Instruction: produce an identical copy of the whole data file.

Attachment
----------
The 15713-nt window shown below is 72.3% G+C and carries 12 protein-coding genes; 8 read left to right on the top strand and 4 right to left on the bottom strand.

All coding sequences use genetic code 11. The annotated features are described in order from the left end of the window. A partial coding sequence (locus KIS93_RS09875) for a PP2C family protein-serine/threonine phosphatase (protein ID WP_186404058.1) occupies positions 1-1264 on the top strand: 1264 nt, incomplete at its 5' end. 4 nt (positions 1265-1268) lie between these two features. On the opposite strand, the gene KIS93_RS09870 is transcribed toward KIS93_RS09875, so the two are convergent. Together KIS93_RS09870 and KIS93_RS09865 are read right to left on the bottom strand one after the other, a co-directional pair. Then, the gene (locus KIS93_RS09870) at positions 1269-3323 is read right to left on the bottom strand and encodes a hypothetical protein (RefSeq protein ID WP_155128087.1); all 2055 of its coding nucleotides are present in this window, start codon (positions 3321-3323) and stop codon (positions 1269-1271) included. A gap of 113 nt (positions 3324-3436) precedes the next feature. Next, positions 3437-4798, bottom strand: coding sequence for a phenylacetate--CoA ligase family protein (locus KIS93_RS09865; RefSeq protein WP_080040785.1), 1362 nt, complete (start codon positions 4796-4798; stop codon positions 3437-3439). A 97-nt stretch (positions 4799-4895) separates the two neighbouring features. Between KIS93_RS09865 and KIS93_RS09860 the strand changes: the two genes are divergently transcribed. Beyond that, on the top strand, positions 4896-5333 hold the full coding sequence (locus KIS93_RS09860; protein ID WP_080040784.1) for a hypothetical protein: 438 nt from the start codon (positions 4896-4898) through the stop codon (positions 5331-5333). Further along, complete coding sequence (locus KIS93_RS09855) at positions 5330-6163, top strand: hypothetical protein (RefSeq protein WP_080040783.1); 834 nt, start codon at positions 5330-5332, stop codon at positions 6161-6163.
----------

The 15713-nt window shown below is 72.3% G+C and carries 12 protein-coding genes; 8 read left to right on the top strand and 4 right to left on the bottom strand.

All coding sequences use genetic code 11. The annotated features are described in order from the left end of the window. A partial coding sequence (locus KIS93_RS09875) for a PP2C family protein-serine/threonine phosphatase (protein ID WP_186404058.1) occupies positions 1-1264 on the top strand: 1264 nt, incomplete at its 5' end. 4 nt (positions 1265-1268) lie between these two features. On the opposite strand, the gene KIS93_RS09870 is transcribed toward KIS93_RS09875, so the two are convergent. Together KIS93_RS09870 and KIS93_RS09865 are read right to left on the bottom strand one after the other, a co-directional pair. Then, the gene (locus KIS93_RS09870) at positions 1269-3323 is read right to left on the bottom strand and encodes a hypothetical protein (RefSeq protein ID WP_155128087.1); all 2055 of its coding nucleotides are present in this window, start codon (positions 3321-3323) and stop codon (positions 1269-1271) included. A gap of 113 nt (positions 3324-3436) precedes the next feature. Next, positions 3437-4798, bottom strand: coding sequence for a phenylacetate--CoA ligase family protein (locus KIS93_RS09865; RefSeq protein WP_080040785.1), 1362 nt, complete (start codon positions 4796-4798; stop codon positions 3437-3439). A 97-nt stretch (positions 4799-4895) separates the two neighbouring features. Between KIS93_RS09865 and KIS93_RS09860 the strand changes: the two genes are divergently transcribed. Beyond that, on the top strand, positions 4896-5333 hold the full coding sequence (locus KIS93_RS09860; protein ID WP_080040784.1) for a hypothetical protein: 438 nt from the start codon (positions 4896-4898) through the stop codon (positions 5331-5333). Further along, complete coding sequence (locus KIS93_RS09855) at positions 5330-6163, top strand: hypothetical protein (RefSeq protein WP_080040783.1); 834 nt, start codon at positions 5330-5332, stop codon at positions 6161-6163.